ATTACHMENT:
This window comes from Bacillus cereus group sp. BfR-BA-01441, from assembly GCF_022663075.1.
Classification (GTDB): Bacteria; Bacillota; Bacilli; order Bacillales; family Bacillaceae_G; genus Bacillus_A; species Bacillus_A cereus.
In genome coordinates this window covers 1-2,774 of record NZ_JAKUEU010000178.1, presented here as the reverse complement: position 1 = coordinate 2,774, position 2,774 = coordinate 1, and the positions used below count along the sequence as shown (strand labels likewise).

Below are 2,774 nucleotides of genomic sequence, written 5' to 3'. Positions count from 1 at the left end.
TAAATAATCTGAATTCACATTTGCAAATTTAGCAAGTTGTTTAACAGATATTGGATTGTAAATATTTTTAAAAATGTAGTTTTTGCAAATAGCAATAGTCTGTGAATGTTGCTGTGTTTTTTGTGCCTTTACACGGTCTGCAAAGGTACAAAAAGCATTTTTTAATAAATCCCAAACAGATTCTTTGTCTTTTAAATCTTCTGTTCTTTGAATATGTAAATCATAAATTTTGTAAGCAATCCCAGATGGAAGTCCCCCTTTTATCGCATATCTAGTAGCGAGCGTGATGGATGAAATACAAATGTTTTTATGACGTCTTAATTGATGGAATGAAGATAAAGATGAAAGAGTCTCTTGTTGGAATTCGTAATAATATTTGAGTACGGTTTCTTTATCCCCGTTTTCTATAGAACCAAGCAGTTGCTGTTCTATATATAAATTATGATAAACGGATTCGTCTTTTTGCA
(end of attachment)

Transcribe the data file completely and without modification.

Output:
This window comes from Bacillus cereus group sp. BfR-BA-01441, from assembly GCF_022663075.1.
Classification (GTDB): Bacteria; Bacillota; Bacilli; order Bacillales; family Bacillaceae_G; genus Bacillus_A; species Bacillus_A cereus.
In genome coordinates this window covers 1-2,774 of record NZ_JAKUEU010000178.1, presented here as the reverse complement: position 1 = coordinate 2,774, position 2,774 = coordinate 1, and the positions used below count along the sequence as shown (strand labels likewise).

Below are 2,774 nucleotides of genomic sequence, written 5' to 3'. Positions count from 1 at the left end.
TAAATAATCTGAATTCACATTTGCAAATTTAGCAAGTTGTTTAACAGATATTGGATTGTAAATATTTTTAAAAATGTAGTTTTTGCAAATAGCAATAGTCTGTGAATGTTGCTGTGTTTTTTGTGCCTTTACACGGTCTGCAAAGGTACAAAAAGCATTTTTTAATAAATCCCAAACAGATTCTTTGTCTTTTAAATCTTCTGTTCTTTGAATATGTAAATCATAAATTTTGTAAGCAATCCCAGATGGAAGTCCCCCTTTTATCGCATATCTAGTAGCGAGCGTGATGGATGAAATACAAATGTTTTTATGACGTCTTAATTGATGGAATGAAGATAAAGATGAAAGAGTCTCTTGTTGGAATTCGTAATAATATTTGAGTACGGTTTCTTTATCCCCGTTTTCTATAGAACCAAGCAGTTGCTGTTCTATATATAAATTATGATAAACGGATTCGTCTTTTTGCA